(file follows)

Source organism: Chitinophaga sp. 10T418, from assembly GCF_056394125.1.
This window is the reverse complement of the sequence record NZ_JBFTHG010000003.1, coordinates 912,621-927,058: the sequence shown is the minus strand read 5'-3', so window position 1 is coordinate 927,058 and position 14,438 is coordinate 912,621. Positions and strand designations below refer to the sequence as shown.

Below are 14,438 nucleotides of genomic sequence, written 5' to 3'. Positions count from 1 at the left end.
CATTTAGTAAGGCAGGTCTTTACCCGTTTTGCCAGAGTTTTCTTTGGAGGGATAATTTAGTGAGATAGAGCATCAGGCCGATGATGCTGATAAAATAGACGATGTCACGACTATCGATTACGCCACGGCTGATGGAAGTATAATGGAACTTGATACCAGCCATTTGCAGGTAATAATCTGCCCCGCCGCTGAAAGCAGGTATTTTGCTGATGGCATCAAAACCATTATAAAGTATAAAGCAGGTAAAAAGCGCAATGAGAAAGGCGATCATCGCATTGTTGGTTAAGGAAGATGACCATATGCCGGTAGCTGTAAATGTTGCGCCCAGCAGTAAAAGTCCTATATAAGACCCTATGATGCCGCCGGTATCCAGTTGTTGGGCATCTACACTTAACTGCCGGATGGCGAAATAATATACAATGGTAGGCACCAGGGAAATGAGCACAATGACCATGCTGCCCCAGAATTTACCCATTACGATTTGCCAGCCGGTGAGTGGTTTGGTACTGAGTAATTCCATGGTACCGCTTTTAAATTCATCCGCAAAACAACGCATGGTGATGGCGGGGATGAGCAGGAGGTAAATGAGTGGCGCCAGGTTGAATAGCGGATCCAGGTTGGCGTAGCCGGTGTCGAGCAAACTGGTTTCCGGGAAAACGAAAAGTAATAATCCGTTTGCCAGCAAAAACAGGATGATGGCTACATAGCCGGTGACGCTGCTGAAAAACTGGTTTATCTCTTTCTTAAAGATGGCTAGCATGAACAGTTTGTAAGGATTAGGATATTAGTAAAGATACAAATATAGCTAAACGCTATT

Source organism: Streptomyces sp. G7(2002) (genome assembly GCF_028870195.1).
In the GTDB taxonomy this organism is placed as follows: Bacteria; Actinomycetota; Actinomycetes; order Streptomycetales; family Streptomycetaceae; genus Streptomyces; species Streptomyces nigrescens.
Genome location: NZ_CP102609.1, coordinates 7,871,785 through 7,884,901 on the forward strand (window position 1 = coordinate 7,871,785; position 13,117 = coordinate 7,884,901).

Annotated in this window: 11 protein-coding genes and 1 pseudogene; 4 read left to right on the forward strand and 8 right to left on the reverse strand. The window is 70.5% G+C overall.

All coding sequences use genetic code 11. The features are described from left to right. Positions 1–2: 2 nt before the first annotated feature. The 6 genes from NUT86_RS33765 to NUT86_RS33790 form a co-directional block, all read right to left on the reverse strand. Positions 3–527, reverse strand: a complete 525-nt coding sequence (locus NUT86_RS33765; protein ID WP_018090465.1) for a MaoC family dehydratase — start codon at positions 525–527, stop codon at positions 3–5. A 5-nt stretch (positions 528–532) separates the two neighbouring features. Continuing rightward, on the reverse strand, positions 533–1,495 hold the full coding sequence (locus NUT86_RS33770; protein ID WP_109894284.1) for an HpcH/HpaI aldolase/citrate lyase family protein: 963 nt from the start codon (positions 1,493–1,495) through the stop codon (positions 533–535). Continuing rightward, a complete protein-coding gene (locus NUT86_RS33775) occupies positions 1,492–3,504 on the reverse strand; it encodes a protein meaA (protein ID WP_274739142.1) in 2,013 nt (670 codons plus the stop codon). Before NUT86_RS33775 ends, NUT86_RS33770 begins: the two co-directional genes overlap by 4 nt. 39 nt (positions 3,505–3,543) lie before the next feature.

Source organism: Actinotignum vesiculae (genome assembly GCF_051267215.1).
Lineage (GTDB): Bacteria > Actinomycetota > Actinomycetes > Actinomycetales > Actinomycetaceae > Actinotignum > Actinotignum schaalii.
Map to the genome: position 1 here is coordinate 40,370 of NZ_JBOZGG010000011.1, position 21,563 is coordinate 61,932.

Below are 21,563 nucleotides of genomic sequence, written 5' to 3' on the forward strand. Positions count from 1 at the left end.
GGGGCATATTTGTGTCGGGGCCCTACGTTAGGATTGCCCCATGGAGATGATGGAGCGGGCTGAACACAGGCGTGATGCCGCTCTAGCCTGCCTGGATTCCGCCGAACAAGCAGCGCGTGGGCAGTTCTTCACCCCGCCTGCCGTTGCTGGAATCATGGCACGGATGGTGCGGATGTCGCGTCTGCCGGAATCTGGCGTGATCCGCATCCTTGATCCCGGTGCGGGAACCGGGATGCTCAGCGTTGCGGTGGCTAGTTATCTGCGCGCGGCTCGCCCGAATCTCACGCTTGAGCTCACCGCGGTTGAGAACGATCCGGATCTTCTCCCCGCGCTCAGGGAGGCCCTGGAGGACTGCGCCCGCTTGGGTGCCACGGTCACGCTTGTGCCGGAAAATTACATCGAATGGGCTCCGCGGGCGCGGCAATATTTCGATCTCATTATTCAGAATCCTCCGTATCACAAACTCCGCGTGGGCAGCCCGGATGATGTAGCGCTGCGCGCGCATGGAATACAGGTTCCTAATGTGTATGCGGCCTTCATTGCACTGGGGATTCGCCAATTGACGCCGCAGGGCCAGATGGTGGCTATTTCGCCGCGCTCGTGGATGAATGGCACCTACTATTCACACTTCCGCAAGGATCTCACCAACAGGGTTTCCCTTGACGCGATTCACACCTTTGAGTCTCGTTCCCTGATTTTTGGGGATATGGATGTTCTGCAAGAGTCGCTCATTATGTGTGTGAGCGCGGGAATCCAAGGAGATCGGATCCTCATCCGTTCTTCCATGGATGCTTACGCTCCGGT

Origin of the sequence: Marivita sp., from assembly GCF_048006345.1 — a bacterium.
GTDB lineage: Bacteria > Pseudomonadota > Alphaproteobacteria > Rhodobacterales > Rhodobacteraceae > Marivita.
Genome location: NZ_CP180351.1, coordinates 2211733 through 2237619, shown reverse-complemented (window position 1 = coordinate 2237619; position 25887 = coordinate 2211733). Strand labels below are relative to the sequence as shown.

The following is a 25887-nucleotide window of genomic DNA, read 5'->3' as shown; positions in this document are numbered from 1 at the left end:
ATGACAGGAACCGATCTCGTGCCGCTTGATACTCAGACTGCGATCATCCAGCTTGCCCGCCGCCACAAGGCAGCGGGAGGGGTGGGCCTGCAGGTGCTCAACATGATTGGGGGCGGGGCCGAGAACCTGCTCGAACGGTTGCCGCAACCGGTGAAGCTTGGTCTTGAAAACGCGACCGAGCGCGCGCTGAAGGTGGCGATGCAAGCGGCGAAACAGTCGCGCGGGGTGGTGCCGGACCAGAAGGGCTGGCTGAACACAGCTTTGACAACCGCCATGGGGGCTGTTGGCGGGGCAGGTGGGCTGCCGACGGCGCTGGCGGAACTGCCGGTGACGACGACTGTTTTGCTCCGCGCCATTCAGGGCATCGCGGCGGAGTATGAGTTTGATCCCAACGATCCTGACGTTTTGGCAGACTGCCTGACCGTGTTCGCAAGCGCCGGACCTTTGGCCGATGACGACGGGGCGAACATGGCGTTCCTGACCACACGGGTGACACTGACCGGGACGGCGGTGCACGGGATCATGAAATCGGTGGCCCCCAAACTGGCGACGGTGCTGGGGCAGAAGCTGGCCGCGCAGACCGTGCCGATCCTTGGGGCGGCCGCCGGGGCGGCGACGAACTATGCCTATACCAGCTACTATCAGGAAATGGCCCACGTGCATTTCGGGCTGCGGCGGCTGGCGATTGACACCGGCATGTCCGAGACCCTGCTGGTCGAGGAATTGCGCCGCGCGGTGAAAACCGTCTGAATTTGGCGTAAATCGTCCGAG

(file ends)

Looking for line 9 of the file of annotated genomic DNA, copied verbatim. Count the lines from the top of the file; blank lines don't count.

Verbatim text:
All coding sequences use genetic code 11. The features are described from left to right. Positions 1–2: 2 nt before the first annotated feature. The 6 genes from NUT86_RS33765 to NUT86_RS33790 form a co-directional block, all read right to left on the reverse strand. Positions 3–527, reverse strand: a complete 525-nt coding sequence (locus NUT86_RS33765; protein ID WP_018090465.1) for a MaoC family dehydratase — start codon at positions 525–527, stop codon at positions 3–5. A 5-nt stretch (positions 528–532) separates the two neighbouring features. Continuing rightward, on the reverse strand, positions 533–1,495 hold the full coding sequence (locus NUT86_RS33770; protein ID WP_109894284.1) for an HpcH/HpaI aldolase/citrate lyase family protein: 963 nt from the start codon (positions 1,493–1,495) through the stop codon (positions 533–535). Continuing rightward, a complete protein-coding gene (locus NUT86_RS33775) occupies positions 1,492–3,504 on the reverse strand; it encodes a protein meaA (protein ID WP_274739142.1) in 2,013 nt (670 codons plus the stop codon). Before NUT86_RS33775 ends, NUT86_RS33770 begins: the two co-directional genes overlap by 4 nt. 39 nt (positions 3,505–3,543) lie before the next feature.